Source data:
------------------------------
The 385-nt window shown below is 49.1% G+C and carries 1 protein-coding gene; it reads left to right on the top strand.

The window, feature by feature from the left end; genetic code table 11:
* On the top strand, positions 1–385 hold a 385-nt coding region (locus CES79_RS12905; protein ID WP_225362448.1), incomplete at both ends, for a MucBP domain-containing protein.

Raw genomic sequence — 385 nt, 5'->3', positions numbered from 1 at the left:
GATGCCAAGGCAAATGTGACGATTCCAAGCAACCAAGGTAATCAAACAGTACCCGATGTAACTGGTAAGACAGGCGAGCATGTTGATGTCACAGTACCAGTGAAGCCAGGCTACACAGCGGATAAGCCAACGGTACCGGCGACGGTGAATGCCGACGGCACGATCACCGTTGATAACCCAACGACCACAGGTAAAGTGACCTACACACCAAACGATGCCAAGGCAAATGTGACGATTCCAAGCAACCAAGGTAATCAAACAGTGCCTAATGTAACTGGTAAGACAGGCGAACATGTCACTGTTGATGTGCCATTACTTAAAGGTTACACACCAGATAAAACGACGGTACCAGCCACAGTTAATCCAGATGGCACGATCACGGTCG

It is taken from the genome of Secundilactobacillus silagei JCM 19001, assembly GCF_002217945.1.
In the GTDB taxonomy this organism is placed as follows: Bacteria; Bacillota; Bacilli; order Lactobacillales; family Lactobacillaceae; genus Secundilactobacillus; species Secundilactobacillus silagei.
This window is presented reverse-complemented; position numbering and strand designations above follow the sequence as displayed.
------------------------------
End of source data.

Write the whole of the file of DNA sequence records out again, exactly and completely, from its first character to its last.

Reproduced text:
The 385-nt window shown below is 49.1% G+C and carries 1 protein-coding gene; it reads left to right on the top strand.

The window, feature by feature from the left end; genetic code table 11:
* On the top strand, positions 1–385 hold a 385-nt coding region (locus CES79_RS12905; protein ID WP_225362448.1), incomplete at both ends, for a MucBP domain-containing protein.

Raw genomic sequence — 385 nt, 5'->3', positions numbered from 1 at the left:
GATGCCAAGGCAAATGTGACGATTCCAAGCAACCAAGGTAATCAAACAGTACCCGATGTAACTGGTAAGACAGGCGAGCATGTTGATGTCACAGTACCAGTGAAGCCAGGCTACACAGCGGATAAGCCAACGGTACCGGCGACGGTGAATGCCGACGGCACGATCACCGTTGATAACCCAACGACCACAGGTAAAGTGACCTACACACCAAACGATGCCAAGGCAAATGTGACGATTCCAAGCAACCAAGGTAATCAAACAGTGCCTAATGTAACTGGTAAGACAGGCGAACATGTCACTGTTGATGTGCCATTACTTAAAGGTTACACACCAGATAAAACGACGGTACCAGCCACAGTTAATCCAGATGGCACGATCACGGTCG

It is taken from the genome of Secundilactobacillus silagei JCM 19001, assembly GCF_002217945.1.
In the GTDB taxonomy this organism is placed as follows: Bacteria; Bacillota; Bacilli; order Lactobacillales; family Lactobacillaceae; genus Secundilactobacillus; species Secundilactobacillus silagei.
This window is presented reverse-complemented; position numbering and strand designations above follow the sequence as displayed.